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The Great Lover


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A revelatory novel about the poet Rupert Brooke from the Orange and Whitbread-shortlisted author of FRED AND EDIE

About the Author

Jill Dawson is the author of TRICK OF THE LIGHT, MAGPIE, FRED AND EDIE, which was shortlisted for the Whitbread Novel Award and the Orange Prize, WILD BOY, WATCH ME DISAPPEAR, which was longlisted for the Orange Prize, and THE GREAT LOVER. In addition she has edited six anthologies of short stories and poetry. She has held many Fellowships, including the Creative Writing Fellowship at the University of East Anglia, where she taught on the MA in Creative Writing course. She lives in the Fens with her husband and two sons.


Moving, intelligent, beautifully written and hugely enjoyable - Sunday TimesDawson brilliantly evokes Brooke's volatility, his inner dissolution and ultimate breakdown. - IndependentStrong, satisfying and memorable - Helen Dunmore, The TimesNot only engaging and seductive, it is also clever, witty and artfully designed - Times Literary SupplementAn exceptional book even from the prize-winning Dawson - clever, moving, sexy and with a mesmerising feel for that magical, optimistic, but doomed time just before the Great War - Daily MailNell is a wonderful creation: resilient, intelligent and heart-breakingly innocent . . . [Dawson]manages not only an impressive evocation of Brooke's milieu but a compelling reassessment of a poet often dismissed by modern readers . . . most of all, her novel digs Brooke out of that corner of a foreign field that is forever clich? - Time OutJill Dawson has created a convincing world of huge pathos; a subtle, evocative anti-fairy-tale of doomed youth by one of Britain's most subtle and accomplished writers - Liz Jensen, Waterstone's Books QuarterlyThe Great Lover has many wonderful scenes . . . But it is remarkable principally for its Rupert Brooke, glorious in all his agony and shame, particularly as he sees his sanity slipping away from him . . . this novel shows a rare mastery of materials. Dawson has worked the imaginary character of Nell so seamlessly into the narrative of Brooke's life that Nell seems to belong there. It is difficult to see where the many direct quotations from letters and memories end and Dawson's imagination begins. - Daily Telegraph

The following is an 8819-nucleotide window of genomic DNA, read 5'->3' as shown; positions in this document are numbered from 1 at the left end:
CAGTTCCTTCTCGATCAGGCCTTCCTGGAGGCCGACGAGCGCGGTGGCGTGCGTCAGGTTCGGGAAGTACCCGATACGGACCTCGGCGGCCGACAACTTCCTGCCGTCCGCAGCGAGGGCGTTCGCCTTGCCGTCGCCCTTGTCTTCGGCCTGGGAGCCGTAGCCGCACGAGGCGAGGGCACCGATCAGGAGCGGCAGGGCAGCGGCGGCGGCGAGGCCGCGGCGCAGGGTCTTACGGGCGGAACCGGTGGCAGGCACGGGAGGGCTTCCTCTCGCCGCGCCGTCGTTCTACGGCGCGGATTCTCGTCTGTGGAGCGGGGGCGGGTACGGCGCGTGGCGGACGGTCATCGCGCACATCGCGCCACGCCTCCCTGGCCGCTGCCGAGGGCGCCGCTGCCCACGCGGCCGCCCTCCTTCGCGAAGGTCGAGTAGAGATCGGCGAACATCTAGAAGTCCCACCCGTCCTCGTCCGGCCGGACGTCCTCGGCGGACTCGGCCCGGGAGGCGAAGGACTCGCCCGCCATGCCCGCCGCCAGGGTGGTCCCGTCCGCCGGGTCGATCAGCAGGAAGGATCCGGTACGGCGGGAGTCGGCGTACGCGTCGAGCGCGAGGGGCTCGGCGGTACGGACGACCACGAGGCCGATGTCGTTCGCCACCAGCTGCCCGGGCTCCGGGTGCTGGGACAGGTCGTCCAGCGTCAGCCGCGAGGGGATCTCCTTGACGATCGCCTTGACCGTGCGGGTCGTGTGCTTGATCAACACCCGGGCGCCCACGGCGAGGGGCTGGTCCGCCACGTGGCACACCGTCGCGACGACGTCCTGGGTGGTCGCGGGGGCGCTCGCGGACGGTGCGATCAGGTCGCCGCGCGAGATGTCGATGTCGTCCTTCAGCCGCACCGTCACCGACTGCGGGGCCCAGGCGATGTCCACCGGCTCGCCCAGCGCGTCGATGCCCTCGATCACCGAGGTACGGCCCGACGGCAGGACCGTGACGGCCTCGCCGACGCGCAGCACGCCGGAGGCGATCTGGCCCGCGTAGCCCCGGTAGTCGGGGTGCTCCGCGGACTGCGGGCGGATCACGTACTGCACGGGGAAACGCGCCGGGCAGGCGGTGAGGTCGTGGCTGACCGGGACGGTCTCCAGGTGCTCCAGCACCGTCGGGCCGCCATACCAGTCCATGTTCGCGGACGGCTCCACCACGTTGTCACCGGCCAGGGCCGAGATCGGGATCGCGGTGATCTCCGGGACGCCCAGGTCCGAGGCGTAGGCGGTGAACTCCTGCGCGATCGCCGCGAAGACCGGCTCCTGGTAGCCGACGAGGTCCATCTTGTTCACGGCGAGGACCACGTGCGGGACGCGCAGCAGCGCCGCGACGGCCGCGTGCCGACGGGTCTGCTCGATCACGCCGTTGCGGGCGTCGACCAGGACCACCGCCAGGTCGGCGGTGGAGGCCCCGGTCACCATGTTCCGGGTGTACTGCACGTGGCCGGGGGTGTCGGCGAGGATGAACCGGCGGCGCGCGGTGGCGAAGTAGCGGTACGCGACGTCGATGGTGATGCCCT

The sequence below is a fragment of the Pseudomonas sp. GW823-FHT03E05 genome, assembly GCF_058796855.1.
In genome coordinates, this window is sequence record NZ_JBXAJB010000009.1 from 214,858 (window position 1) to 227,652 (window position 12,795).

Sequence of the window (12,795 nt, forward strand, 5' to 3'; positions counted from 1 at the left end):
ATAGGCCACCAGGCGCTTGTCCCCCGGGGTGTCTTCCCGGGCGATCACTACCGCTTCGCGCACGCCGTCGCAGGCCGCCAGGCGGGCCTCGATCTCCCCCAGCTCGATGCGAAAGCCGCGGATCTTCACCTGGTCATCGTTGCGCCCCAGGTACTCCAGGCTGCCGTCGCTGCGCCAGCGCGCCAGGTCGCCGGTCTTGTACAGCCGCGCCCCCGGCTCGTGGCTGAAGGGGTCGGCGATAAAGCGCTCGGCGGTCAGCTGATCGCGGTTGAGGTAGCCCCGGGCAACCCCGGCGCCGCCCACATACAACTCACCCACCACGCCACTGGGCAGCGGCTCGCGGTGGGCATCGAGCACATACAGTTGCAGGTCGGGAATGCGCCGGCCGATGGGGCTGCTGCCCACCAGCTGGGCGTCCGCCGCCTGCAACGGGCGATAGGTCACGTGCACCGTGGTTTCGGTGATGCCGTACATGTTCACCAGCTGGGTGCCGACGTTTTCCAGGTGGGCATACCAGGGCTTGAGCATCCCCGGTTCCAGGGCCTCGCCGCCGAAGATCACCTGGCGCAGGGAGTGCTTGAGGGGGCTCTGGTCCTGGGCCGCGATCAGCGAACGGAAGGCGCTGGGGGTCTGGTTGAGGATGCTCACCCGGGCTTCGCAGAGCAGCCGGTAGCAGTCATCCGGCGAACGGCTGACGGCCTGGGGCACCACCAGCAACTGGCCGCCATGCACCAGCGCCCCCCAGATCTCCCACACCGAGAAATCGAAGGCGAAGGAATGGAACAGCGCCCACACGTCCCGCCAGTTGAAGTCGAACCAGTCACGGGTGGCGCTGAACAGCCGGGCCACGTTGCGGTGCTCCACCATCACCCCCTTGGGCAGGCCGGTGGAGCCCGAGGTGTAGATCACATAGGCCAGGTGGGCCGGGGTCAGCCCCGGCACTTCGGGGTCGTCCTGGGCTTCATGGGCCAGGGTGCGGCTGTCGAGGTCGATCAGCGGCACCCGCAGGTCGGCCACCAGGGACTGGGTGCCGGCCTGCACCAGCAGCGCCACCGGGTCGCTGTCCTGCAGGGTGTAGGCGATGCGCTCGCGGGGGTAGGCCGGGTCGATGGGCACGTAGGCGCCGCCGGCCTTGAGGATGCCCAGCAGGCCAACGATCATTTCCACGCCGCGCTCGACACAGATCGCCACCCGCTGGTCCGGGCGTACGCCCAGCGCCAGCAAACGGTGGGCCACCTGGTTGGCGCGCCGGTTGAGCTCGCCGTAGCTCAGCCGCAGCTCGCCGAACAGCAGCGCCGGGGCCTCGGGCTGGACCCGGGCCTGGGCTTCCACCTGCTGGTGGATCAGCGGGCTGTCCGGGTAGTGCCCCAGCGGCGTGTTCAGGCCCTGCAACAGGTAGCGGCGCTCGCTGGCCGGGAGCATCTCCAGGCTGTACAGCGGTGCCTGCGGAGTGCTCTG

Dawson (Trick of Light) adroitly weaves together fact and fiction in this artful account of British poet Rupert Brooke's mental breakdown in the years before WWI. Boyishly handsome, Brooke arrives in Grantchester, England, and quickly begins a series of tangled romances. He woos a reserved schoolgirl, loses his virginity to a male friend, and flirts shamelessly with numerous women. Observing these ill-advised exploits is a no-nonsense housemaid, Nell Golightly, who, recently orphaned, thinks of herself as immune to love. Then one fateful evening she comes across Brooke naked, on his way for a night swim. Their subsequent relationship is complicated by class and Brooke's bisexuality. For Nell, the relationship poignantly marks the boundary between childhood and adulthood, while for Brooke, Nell provides a counterpoint to his other sexually confusing relationships. Finally, insecure about his poetry, grappling with his brother's death, and shattered by his failed affairs, Brooke begins to come undone, eventually finding solace with a Tahitian woman. Burrowing deep inside Brooke's mind, Nell is a capable narrator, and the result is a believable, sensitive portrayal of a "great lover's" search for love. (June) Copyright 2010 Reed Business Information.

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